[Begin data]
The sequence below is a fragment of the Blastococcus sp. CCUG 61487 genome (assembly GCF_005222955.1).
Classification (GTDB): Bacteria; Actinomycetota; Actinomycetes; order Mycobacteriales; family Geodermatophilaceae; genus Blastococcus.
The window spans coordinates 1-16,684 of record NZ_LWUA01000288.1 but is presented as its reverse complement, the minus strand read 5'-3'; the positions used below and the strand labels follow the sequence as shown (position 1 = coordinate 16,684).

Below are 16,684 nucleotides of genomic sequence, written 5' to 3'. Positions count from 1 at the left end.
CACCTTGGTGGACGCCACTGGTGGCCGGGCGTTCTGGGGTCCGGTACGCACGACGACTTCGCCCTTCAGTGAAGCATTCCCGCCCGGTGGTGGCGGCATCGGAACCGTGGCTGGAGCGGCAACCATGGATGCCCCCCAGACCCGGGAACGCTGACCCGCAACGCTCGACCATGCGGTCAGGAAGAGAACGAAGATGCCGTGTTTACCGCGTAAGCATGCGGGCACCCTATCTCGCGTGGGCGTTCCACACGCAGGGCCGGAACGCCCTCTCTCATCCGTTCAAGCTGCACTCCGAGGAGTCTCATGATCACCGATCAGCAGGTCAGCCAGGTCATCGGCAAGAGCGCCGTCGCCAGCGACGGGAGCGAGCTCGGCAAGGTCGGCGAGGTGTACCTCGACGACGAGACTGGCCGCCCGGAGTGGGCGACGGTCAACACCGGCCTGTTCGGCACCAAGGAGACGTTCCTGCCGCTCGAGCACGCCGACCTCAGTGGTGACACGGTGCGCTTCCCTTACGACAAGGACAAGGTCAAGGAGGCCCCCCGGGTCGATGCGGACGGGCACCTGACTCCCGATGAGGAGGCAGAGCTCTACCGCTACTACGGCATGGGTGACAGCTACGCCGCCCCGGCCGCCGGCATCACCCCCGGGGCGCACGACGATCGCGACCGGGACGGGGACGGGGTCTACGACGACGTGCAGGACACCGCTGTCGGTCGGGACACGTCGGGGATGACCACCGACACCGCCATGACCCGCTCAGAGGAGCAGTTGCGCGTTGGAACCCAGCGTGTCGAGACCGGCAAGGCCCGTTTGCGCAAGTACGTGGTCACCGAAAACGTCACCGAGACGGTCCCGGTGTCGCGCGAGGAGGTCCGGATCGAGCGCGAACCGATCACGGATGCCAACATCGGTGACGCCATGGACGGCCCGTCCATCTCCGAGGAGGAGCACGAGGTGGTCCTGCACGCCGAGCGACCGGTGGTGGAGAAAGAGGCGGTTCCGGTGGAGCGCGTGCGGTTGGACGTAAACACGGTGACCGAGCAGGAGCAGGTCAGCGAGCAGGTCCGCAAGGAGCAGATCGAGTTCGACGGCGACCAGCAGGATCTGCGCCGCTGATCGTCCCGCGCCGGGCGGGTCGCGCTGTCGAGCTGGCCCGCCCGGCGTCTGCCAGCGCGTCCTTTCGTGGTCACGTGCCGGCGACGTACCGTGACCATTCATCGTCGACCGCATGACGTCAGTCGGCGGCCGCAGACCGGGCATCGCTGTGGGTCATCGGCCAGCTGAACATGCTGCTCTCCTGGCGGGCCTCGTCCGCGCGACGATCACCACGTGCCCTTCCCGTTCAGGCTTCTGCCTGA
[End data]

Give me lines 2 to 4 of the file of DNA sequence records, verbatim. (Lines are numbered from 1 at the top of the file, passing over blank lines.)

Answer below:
Classification (GTDB): Bacteria; Actinomycetota; Actinomycetes; order Mycobacteriales; family Geodermatophilaceae; genus Blastococcus.
The window spans coordinates 1-16,684 of record NZ_LWUA01000288.1 but is presented as its reverse complement, the minus strand read 5'-3'; the positions used below and the strand labels follow the sequence as shown (position 1 = coordinate 16,684).

Below are 16,684 nucleotides of genomic sequence, written 5' to 3'. Positions count from 1 at the left end.